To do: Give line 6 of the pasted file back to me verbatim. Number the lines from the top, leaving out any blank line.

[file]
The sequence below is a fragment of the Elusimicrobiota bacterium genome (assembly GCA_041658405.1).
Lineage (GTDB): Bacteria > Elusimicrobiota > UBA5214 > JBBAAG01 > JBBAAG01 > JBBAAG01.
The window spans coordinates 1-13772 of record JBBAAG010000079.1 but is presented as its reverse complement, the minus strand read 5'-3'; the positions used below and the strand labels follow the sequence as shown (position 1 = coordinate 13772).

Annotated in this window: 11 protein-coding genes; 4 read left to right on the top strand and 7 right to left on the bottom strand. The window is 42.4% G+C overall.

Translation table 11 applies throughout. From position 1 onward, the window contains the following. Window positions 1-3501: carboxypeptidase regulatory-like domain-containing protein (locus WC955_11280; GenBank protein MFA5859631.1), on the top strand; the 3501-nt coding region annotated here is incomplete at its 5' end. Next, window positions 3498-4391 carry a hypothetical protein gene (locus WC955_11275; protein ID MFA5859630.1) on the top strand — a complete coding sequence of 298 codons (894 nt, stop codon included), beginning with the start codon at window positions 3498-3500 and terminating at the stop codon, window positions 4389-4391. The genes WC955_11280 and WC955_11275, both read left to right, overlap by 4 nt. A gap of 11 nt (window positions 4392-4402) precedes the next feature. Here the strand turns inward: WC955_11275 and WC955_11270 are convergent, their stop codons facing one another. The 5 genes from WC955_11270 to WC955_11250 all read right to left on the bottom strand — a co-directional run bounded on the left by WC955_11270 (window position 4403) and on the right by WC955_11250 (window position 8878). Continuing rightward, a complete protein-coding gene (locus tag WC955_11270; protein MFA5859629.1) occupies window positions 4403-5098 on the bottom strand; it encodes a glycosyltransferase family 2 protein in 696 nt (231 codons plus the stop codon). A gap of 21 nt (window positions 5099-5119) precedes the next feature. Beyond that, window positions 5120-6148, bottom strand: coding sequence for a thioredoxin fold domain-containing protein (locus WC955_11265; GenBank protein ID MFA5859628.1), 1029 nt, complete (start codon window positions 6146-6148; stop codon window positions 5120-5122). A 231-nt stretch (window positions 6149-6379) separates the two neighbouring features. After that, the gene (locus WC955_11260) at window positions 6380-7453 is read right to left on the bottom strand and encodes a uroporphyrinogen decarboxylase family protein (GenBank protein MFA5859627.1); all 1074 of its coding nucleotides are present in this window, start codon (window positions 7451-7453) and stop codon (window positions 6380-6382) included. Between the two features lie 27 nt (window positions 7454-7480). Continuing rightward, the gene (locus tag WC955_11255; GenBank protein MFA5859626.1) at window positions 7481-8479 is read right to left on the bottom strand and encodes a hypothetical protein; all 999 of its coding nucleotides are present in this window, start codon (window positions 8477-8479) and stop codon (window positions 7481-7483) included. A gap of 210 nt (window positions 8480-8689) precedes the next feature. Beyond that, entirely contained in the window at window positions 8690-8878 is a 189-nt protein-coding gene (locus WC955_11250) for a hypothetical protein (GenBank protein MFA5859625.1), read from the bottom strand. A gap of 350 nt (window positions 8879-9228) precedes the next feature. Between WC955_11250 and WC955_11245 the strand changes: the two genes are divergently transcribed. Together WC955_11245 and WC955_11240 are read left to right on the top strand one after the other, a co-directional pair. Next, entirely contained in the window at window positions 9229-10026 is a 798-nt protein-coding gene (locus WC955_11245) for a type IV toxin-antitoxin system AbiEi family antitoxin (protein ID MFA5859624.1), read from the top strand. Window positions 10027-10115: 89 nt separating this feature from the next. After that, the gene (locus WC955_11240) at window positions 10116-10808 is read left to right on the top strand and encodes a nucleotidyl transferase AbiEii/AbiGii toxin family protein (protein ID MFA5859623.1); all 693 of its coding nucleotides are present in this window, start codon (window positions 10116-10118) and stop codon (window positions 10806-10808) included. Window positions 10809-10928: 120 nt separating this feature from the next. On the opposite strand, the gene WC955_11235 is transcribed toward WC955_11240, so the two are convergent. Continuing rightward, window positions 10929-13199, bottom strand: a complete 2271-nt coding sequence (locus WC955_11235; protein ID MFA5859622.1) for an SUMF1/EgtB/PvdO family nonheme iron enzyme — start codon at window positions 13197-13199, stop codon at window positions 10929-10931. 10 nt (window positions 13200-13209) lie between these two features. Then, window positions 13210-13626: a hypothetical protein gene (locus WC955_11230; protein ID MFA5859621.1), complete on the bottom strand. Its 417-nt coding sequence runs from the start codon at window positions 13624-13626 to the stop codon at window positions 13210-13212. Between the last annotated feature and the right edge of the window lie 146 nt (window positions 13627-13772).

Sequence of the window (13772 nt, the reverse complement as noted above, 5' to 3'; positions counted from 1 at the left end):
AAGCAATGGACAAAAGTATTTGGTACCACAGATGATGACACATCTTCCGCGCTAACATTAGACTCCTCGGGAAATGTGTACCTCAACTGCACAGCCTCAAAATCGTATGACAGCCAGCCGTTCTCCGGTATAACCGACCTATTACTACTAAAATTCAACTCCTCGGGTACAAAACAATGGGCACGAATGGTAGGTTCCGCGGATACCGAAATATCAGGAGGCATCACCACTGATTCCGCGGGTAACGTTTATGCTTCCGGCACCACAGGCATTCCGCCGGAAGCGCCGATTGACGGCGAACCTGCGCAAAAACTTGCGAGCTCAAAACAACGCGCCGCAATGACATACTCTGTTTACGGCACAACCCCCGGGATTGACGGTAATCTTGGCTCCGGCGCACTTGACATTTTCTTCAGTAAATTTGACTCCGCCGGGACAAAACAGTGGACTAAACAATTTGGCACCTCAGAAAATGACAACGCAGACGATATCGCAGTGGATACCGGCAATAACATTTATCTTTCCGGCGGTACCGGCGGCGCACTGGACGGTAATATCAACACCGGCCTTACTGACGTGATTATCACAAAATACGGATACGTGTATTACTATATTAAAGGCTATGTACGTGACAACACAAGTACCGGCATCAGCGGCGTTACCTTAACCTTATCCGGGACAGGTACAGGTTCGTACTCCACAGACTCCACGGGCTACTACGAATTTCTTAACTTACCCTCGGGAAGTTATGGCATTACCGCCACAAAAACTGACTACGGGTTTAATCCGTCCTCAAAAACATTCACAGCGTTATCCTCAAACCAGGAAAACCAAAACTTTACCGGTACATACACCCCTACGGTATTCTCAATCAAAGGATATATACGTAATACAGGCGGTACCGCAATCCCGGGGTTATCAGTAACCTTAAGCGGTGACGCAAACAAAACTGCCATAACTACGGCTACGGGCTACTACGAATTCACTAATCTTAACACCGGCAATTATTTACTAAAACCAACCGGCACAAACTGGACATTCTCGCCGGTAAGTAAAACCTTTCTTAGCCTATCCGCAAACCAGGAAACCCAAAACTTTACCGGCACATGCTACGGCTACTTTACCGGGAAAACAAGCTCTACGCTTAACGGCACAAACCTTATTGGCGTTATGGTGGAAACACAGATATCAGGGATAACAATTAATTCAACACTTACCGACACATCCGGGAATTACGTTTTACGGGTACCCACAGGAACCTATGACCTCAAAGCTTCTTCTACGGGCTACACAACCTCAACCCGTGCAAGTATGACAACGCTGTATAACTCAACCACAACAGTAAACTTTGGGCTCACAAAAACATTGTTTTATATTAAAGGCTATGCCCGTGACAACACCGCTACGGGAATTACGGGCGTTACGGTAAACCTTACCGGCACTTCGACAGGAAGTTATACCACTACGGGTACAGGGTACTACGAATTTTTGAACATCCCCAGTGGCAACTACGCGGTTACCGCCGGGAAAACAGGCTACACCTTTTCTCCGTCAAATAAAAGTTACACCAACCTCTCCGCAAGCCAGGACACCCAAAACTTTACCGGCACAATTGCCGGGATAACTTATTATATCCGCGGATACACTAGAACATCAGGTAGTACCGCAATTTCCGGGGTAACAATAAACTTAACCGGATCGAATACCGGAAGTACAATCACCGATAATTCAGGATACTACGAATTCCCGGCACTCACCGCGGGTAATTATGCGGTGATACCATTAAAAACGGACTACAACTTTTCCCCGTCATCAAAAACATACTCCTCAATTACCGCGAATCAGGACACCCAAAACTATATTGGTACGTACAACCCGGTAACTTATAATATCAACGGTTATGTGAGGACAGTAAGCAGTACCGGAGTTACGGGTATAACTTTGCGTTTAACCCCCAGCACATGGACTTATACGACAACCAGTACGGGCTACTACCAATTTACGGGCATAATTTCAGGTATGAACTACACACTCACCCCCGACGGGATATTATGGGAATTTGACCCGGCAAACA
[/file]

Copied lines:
Sequence of the window (13772 nt, the reverse complement as noted above, 5' to 3'; positions counted from 1 at the left end):